What is Fascia and Why is it Important to Acupuncture and Chinese Medicine?
Acupuncture muscle channels, identified by physicians over two thousand years ago and part of the system of acupuncture knowledge and treatment is now understood as the myofascial system and the various groups of muscles and connective tissues.
Muscles account for 40% of your body mass and are involved in more than just movement and stability - they provide and maintain heat to the body, support proper circulation and pumping of lymph and blood to the extremities, and conduct neurological and non-neurological signals across multiple tissues to the brain. It is like a fiber netting that keeps us warm to protect cellular metabolism dependent on normal temperatures, and is sensitive to movement and pain signals
The following video is from the UCSF Osher Center for Integrative Medicine intended to education the public on what the myofascial system is and why it is so important in the treatment and prevention of pain around the body:
The myofascial lines have been known for the last 2,000 years as 'Sinew/Muscle Channels' recognized in Chinese acupuncture texts. These myofascial lines, called "Sinew Channels" or "Muscle Channels" not only exist in the ancient medical texts, and have consistently been applied and treated using acupuncture and needle therapy contiguously for millennia, they are studied and taught in conjunction with Western anatomy and physiology in modern medical schools and hospitals and acupuncture schools around the world. They are understood from both the symbolic and qualitative language of Chinese Medicine but are also understood in current physiological and anatomical medical terminology. Thomas Myers, who was referenced in the video above, described the Chinese sinew channels in terms acceptable to Western-focused people and professionals.
Most techniques used in acupuncture, whether it is needle therapy, scraping techniques, manual therapy (Tuina), or cupping (myofascial decompression), or qigong (self-induced therapeutic movement or 'physical therapy'), they all are applying myofascial treatment. This is supported by clinical research (see our Acupuncture page or Research page for full articles).
Doing activities like yoga or qigong, which stretch, lengthen and rhythmically pump and release the myofascial chains not only help prevent painful buildup of metabolic waste and stagnation of fluids, salts, etc., but they also encourage regulation of the nervous system, immune system, endocrine system, cardiovascular system, and digestive system through healthy cellular metabolism and circulation. Let's look at what the lecture above discusses as the primary functional aspects of fascia in terms of anatomy and physiology: Fascial Contributions:
Support structure, tension, and suspension for tissues; "scaffolding"
Fluid mobility; high amount of plasticity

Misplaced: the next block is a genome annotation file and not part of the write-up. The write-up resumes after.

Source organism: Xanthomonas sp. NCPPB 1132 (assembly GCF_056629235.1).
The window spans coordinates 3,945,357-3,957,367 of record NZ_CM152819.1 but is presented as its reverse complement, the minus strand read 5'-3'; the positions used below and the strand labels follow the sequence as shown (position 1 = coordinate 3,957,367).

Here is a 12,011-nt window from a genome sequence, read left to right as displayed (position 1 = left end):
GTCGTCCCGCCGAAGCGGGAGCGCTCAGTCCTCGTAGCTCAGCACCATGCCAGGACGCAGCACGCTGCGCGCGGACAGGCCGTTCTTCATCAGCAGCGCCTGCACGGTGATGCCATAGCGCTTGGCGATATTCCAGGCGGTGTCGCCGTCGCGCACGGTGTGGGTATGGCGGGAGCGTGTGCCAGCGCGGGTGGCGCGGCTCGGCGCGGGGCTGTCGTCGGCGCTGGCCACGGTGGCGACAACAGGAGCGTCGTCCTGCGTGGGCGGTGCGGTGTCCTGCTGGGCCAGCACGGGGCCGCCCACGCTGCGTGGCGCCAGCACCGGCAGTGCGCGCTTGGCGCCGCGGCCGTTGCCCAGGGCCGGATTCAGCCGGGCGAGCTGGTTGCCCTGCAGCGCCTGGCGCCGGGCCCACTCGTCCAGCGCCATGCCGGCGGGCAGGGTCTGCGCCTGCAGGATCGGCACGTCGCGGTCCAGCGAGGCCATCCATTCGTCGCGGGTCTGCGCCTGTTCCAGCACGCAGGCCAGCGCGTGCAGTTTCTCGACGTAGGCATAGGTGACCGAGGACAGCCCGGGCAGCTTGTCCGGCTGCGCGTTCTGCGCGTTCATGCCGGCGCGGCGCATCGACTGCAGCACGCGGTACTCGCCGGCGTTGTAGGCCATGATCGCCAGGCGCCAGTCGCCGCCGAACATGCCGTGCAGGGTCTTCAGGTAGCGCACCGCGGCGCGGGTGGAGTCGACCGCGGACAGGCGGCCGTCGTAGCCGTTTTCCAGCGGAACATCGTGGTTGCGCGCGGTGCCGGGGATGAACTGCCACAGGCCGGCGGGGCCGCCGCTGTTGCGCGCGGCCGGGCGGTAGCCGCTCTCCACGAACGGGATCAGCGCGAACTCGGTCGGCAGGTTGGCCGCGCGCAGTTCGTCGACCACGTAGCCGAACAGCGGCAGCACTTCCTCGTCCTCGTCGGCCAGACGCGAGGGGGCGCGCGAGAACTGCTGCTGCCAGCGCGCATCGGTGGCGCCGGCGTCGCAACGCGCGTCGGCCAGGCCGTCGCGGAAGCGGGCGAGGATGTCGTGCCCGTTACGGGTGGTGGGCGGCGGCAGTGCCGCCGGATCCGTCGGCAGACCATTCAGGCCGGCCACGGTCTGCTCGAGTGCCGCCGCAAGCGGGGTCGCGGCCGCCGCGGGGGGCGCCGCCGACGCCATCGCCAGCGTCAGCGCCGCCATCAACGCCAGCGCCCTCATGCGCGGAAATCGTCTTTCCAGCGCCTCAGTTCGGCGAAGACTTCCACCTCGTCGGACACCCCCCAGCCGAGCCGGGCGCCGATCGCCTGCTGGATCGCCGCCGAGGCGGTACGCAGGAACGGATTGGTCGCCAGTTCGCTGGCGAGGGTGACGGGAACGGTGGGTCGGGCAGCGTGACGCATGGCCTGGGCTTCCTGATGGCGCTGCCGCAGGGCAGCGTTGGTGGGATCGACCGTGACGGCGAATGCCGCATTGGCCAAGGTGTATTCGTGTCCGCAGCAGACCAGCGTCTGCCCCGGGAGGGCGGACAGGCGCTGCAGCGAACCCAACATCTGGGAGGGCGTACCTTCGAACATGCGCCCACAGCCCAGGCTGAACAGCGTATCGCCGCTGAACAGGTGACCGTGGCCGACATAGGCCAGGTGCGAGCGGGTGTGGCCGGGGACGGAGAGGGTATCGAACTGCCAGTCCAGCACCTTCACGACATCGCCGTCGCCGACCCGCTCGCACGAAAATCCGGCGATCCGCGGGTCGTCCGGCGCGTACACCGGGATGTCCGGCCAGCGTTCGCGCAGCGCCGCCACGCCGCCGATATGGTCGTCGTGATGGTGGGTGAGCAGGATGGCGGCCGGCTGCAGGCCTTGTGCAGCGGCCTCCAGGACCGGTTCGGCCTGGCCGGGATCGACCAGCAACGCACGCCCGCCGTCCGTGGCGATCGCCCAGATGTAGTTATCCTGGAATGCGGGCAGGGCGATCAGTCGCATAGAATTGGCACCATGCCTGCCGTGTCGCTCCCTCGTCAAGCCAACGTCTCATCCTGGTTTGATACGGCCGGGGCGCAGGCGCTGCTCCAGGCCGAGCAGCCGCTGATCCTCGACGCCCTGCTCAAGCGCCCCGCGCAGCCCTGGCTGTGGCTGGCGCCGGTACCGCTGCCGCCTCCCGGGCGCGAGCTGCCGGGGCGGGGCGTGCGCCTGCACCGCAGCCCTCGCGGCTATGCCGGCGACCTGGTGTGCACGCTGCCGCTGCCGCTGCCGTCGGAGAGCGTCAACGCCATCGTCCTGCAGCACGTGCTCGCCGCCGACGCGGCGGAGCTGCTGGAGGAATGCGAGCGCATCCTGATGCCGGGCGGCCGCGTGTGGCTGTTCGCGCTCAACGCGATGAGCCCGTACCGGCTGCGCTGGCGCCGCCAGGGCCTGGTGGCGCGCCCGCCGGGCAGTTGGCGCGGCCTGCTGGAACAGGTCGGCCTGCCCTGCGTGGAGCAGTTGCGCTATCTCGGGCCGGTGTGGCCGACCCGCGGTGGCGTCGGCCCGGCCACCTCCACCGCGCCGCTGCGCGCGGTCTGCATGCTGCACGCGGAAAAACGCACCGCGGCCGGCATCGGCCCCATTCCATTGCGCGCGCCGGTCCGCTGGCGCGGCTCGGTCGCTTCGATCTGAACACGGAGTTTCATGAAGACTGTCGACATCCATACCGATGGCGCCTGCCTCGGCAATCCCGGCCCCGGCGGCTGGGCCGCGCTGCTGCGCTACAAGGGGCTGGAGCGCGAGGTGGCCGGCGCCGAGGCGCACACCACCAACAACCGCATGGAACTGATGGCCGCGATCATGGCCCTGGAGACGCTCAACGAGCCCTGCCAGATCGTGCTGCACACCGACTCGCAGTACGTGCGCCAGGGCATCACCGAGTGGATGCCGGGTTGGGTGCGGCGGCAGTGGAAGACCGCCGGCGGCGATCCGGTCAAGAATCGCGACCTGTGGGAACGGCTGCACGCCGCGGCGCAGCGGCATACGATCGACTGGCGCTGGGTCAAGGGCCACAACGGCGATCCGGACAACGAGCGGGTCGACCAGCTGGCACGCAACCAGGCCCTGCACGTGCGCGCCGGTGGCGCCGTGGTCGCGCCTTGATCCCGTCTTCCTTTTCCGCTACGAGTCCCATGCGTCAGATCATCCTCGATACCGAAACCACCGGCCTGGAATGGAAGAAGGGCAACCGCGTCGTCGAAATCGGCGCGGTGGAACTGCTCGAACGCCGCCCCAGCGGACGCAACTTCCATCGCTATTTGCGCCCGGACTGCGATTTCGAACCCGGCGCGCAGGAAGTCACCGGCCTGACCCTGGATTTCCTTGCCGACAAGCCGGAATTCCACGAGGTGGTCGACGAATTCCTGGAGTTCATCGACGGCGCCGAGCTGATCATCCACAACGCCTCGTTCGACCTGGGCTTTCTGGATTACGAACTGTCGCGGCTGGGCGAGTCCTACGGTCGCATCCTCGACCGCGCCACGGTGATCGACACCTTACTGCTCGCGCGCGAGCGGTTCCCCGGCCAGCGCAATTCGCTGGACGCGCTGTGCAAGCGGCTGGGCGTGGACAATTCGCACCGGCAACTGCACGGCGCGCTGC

Connecting multiple muscles = functional kinetic chain
Discussing this from a Chinese Medical terminology, which has been describing diagnosis and treatment of these aspects of human body and disease for literally a minimum of 2,000 years, we would break it down in respective terms:
The primary goal of many of the treatments we perform in Chinese medicine for myofascial pain is said to be "to move Qi and Blood". This is a symbolic and simplified way of saying that we are applying force to painful areas, often called 'Trigger points' or 'Ashi points' to break up adhesion or 'stickiness' caused by lower levels of oxygen/nutrients/blood perfusion, either from lack of movement, traumatic injury, strain, or repetitive stresses (sports/poor posture/repeated work). Not only is there a decrease of oxygen to these injured or strained muscles and tissues, there is an accumulation of calcium, congealed fluids, poorly circulating substances (blood, lymph, watery substance in the fascia) that are creating dysfunction in the muscle cells, leading to chronic spasm and of course, pain. This persistent stress of the muscles and connective tissues leads to abnormal over-stimulation to the nerves in the areas. Acupuncture is excellent at breaking up the physical stickiness and encouraging focused increase of blood, lymph, and fluid circulation, flushing out calcium, inflammatory compounds, and other metabolic waste. Meanwhile, new oxygen, nutrient-rich blood, and fluids rush back in.
In addition to these more physical changes induced by the needling, affecting the 'Blood' or substantive tissue-level changes, we are also inducing 'Qi' regulation, which is focused on the neurological and electro-chemical interaction between the nervous system and the muscle fibers and related connective tissues. We are using acupuncture to turn off nerves that are over-stimulated, or turn on nerves and related muscles that have been restricted and underutilized. We know from decades of research into the mechanism of acupuncture, that stimulation of the peripheral nervous system causes changes in the central nervous system to regulate pain signals, along with many other regulatory reactions, simply by gently stimulating the complex interwoven layers of nervous, vascular, myofascial, and lymphatic tissues.
Acupuncture and related techniques (cupping, scraping, tuina/manual therapy) are amazingly effective and elegant and have been used to treat pain and injury for millennia. As we progress in our biophysiological understandings, it is helpful to maintain a connection to the traditions that have carried this knowledge from the past. We believe it is important to recognize the source of this knowledge and to recognize that Chinese Medicine has long held what is now becoming more widely accepted and integrated into our medical systems.